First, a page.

Transjugular intrahepatic portosystemic shunt with silicone-covered wallstents: Results in a swine model

Hirohiko Tanihata, Richard R. Saxon, Yasushi Kubota, Dusan Pavcnik, Barry T. Uchida, Josef Rosch, Frederick S. Keller, Ryusaku Yamada, Morio Sato

Research output: Contribution to journalArticle

41 Scopus citations

Abstract

PURPOSE: To evaluate the use of impermeable silicone-covered Wallstents for trans jugular intrahepatic portosystemic shunt creation. MATERIALS AND METHODS: A transjugular intrahepatic portosystemic shunt was created in 14 young swine (weight, 20-32 kg) by using impermeable silicone-covered Wallstents. In eight animals, the silicone covering extended from the portal vein to the inferior vena cava. In two swine, the silicone covering ended short of the inferior vena cava, in two it ended short of the portal vein wall, and in two it ended short at each end. Follow-up transhepatic portal venography was performed weekly for 6 weeks or until the shunt was occluded. Animals were then sacrificed for gross and histologic evaluation. RESULTS: Only two of 14 shunts were patent after 3 weeks; both were stenosed with luminal narrowing of more than 50% in the middle of the shunt. By 6 weeks, all shunts were occluded. At histologic evaluation, a marked foreign-body reaction with superimposed thrombosis was demonstrated. CONCLUSION: In comparison with uncovered Wallstents, impermeable silicone-covered Wallstents are associated with decreased patency at transjugular intrahepatic portosystemic shunt creation. This is likely due to increased thrombogenicity and a foreign-body reaction.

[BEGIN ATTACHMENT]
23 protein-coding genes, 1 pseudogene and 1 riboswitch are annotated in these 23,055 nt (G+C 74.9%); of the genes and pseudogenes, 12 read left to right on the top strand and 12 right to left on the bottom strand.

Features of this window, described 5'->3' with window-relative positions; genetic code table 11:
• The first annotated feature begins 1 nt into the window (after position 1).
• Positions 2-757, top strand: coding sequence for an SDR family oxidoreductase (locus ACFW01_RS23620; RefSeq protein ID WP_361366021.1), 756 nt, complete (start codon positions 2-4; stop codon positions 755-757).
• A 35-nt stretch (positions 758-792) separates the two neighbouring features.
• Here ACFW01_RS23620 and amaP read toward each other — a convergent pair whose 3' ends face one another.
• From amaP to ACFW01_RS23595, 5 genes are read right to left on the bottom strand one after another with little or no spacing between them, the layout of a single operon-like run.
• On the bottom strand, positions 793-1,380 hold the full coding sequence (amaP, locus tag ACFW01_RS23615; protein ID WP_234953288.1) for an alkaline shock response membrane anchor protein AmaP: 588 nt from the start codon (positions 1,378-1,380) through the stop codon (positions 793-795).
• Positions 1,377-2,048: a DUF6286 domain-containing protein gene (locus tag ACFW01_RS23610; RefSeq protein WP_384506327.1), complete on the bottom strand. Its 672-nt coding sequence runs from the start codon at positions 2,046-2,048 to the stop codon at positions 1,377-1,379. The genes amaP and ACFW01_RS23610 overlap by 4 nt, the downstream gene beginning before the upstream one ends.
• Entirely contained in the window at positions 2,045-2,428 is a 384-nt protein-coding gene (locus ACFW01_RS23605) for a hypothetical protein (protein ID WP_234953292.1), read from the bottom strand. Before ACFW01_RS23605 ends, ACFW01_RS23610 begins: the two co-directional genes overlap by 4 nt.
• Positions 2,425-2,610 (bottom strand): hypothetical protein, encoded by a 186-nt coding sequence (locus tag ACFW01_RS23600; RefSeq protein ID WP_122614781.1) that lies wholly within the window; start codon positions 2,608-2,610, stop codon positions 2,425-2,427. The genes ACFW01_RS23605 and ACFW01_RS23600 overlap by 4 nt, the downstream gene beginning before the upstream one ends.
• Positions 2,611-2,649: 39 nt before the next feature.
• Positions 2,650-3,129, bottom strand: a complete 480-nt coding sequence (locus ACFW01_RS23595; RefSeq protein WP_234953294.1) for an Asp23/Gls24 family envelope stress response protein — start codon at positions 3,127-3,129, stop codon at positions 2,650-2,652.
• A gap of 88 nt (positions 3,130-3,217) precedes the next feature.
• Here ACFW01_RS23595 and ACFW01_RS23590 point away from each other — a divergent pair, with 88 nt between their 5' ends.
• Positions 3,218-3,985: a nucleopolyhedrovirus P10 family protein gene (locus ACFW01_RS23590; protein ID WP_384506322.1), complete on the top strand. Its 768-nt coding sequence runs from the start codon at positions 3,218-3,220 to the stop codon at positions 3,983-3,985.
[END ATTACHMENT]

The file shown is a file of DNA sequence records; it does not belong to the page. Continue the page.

Original languageEnglish (US)
Pages (from-to)181-184
Number of pages4
JournalRADIOLOGY
Volume205
Issue number1
DOIs
StatePublished - Oct 1997

Keywords

  • Liver, interventional procedure
  • Shunts, portosystemic
  • Stents and prostheses

ASJC Scopus subject areas

  • Radiology Nuclear Medicine and imaging

Fingerprint Dive into the research topics of 'Transjugular intrahepatic portosystemic shunt with silicone-covered wallstents: Results in a swine model'. Together they form a unique fingerprint.

  • Cite this